In related work, Miller and economist David Cutler find that improvements in water systems in the U.S. between 1900 and 1940, specifically filtration and chlorination, contributed to three quarters of the decline in infant mortality and two thirds of the decline in child mortality during this period. Waterborne diseases were responsible for a large proportion of deaths during this time, particularly in U.S. cities, and water treatment and filtration led to a major decline in these waterborne illnesses.
Today, over one billion people around the world do not have access to clean water, and over two billion to not have access to sanitation facilities. In Rwanda, only an estimated 23 percent of the population had access to adequate sanitation in 2006, and in Uganda only 33 percent. In Uganda’s capital city, Kampala, only eight percent of homes are connected to a sewage line. A greater proportion of the population have access to clean water—64 percent in Uganda and 65 percent in Rwanda—but nearly one third of the population continues to consume unsafe water on a daily basis.
Much of the emphasis on public health today focuses on supply-side factors – on health care rather than health, on curative rather than preventive treatments, on hospitals rather than homes. But history suggests that the greatest improvements in health have taken place within the home, with a focus on preventing infectious disease rather than treating it. Women play a key role in this process. Women are more likely to be in charge of feeding children and ensuring their homes have clean water and adequate sanitation, and some research suggests women tend to place greater value on child welfare (this is why cash transfers programs often target women in the household, rather than men). As we have seen in the U.S., women voters can have a profound impact on legislator behavior and consequently, public policy.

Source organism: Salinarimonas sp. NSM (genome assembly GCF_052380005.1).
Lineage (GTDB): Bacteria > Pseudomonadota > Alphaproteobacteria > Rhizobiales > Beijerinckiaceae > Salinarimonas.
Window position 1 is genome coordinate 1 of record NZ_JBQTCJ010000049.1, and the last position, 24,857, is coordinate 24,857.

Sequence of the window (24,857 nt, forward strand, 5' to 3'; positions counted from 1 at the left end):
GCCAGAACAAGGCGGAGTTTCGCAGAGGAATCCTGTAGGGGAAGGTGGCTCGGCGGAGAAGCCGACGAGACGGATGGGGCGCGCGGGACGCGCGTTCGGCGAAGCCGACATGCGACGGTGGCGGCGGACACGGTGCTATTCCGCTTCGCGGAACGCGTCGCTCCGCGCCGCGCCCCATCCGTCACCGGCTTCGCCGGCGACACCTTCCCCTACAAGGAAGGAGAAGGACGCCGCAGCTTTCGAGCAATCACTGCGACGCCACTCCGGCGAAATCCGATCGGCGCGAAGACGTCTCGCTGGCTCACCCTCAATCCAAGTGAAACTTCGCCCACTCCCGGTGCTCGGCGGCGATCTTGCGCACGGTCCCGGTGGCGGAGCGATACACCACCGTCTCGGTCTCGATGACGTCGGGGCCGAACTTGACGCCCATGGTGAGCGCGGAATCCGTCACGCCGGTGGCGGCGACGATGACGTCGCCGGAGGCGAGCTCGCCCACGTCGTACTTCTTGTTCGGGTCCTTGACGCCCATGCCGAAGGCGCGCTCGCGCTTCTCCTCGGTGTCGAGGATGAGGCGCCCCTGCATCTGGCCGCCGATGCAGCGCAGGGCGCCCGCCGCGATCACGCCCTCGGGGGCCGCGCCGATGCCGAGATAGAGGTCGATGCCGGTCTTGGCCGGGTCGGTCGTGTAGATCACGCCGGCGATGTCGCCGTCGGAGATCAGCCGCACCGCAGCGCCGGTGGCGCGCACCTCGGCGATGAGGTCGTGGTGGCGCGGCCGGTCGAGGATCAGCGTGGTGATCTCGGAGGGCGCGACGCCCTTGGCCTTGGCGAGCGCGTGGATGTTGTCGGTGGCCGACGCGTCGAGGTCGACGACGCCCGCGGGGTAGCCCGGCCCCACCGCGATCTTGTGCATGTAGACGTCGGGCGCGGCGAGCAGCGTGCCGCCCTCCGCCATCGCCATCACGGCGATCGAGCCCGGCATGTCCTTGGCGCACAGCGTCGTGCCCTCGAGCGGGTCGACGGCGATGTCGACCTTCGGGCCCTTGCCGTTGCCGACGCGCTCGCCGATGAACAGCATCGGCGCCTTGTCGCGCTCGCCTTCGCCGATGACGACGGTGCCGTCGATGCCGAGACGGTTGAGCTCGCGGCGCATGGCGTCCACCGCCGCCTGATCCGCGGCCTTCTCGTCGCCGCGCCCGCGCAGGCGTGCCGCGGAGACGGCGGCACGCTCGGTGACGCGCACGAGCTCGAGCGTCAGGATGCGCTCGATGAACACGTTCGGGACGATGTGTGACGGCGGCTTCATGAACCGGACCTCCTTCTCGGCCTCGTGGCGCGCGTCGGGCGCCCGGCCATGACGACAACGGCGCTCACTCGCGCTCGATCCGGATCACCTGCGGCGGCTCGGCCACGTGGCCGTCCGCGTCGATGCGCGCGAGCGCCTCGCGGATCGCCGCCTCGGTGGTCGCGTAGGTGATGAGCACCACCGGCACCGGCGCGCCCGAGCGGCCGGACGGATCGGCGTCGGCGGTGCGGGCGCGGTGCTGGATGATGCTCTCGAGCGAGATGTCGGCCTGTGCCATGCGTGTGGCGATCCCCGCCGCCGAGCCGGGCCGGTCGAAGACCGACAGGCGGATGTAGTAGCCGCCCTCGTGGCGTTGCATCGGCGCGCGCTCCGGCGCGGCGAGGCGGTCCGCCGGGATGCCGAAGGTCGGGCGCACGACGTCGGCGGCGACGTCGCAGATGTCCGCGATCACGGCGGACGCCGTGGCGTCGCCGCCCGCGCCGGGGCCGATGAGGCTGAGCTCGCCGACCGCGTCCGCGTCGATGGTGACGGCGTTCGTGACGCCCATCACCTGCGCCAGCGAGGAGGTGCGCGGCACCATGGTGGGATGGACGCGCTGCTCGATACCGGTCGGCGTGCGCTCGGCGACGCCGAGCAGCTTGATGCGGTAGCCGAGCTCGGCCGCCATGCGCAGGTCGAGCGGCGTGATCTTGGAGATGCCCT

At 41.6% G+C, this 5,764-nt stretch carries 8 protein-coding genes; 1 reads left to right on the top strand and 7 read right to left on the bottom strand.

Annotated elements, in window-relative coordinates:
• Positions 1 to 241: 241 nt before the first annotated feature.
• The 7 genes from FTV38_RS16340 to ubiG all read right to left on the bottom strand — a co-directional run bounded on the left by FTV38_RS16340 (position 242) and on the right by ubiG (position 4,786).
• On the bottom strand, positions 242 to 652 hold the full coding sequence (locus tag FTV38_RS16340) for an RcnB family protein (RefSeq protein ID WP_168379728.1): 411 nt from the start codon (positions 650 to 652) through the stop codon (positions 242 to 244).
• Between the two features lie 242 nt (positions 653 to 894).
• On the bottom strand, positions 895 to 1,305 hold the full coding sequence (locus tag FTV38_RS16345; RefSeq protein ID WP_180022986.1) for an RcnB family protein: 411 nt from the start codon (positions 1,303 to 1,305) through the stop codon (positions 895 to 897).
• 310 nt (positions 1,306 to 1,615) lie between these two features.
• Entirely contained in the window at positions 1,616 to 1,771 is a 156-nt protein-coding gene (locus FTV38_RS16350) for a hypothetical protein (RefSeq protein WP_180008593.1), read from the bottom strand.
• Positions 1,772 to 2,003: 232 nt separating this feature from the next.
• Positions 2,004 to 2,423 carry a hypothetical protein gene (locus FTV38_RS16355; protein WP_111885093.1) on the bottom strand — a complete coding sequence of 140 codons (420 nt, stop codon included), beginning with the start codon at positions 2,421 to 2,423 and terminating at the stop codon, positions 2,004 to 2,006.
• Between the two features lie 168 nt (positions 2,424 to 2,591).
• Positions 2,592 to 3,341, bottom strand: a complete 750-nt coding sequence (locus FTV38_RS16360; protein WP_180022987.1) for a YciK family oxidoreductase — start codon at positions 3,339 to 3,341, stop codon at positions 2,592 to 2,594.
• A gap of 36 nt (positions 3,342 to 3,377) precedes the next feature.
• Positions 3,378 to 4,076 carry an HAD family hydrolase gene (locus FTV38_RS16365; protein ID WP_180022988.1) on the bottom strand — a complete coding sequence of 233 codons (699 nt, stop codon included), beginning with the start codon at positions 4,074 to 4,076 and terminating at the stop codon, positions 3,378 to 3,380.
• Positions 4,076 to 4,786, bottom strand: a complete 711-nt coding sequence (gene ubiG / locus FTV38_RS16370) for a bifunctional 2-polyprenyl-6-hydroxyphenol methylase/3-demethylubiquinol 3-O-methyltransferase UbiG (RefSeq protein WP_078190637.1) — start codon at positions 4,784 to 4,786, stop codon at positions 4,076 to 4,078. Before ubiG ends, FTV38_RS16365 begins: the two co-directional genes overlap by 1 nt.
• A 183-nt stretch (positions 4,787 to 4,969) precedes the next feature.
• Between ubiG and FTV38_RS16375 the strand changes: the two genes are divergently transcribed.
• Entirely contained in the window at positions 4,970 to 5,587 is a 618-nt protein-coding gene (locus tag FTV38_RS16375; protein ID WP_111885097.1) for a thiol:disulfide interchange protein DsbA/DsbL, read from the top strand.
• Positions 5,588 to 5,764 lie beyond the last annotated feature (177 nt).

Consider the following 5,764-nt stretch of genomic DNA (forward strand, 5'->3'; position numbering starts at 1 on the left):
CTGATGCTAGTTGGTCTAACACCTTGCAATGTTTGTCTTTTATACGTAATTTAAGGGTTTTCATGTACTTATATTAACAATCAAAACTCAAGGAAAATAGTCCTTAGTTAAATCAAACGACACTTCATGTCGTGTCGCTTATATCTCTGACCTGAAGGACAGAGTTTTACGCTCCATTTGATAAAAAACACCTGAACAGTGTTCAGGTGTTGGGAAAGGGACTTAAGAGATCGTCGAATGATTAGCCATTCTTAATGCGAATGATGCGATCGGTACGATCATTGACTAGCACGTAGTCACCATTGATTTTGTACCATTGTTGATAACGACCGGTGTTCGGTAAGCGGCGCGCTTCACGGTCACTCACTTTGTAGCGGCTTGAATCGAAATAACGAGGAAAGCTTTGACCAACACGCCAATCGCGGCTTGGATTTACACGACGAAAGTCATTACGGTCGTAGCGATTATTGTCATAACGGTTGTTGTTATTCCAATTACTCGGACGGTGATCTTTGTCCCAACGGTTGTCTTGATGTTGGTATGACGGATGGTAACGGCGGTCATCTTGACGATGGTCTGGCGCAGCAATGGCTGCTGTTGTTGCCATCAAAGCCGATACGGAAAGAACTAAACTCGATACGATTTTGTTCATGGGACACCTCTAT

Survey evidence from the Afrobarometer suggests that health is a major concern for ordinary Ugandans, and populations throughout sub-Saharan Africa. In 2011, 26 percent of Ugandans said that “improving public services such as education and health” was their top concern, and 50 percent said that health was among the “most important problems facing this country that the forthcoming 2011 elections should address,” and ranked health higher than any of the thirty-odd other policy issues. Whether legislators act on the policy preferences of their constituents is another matter altogether. Nevertheless, the potential of the electorate, and women in particular, to influence public policy should be taken seriously, especially with regard to health.
A focus on hygiene may be as efficacious, if not more so, than the antibiotics and antimalarial drugs that are ubiquitous in public health today. The difference between 1920s America and the developing world in 2011 is that we are not forced today to rely on prevention of disease, because the momentous gains in medical technology allow us to treat the most common causes of death and disability. But this new technology should not become a crutch, and we should not forget the tremendous gains in population health that can be made by focusing on hygiene rather than a vaccine. Toilets may not be sexy, but life without adequate sanitation just stinks.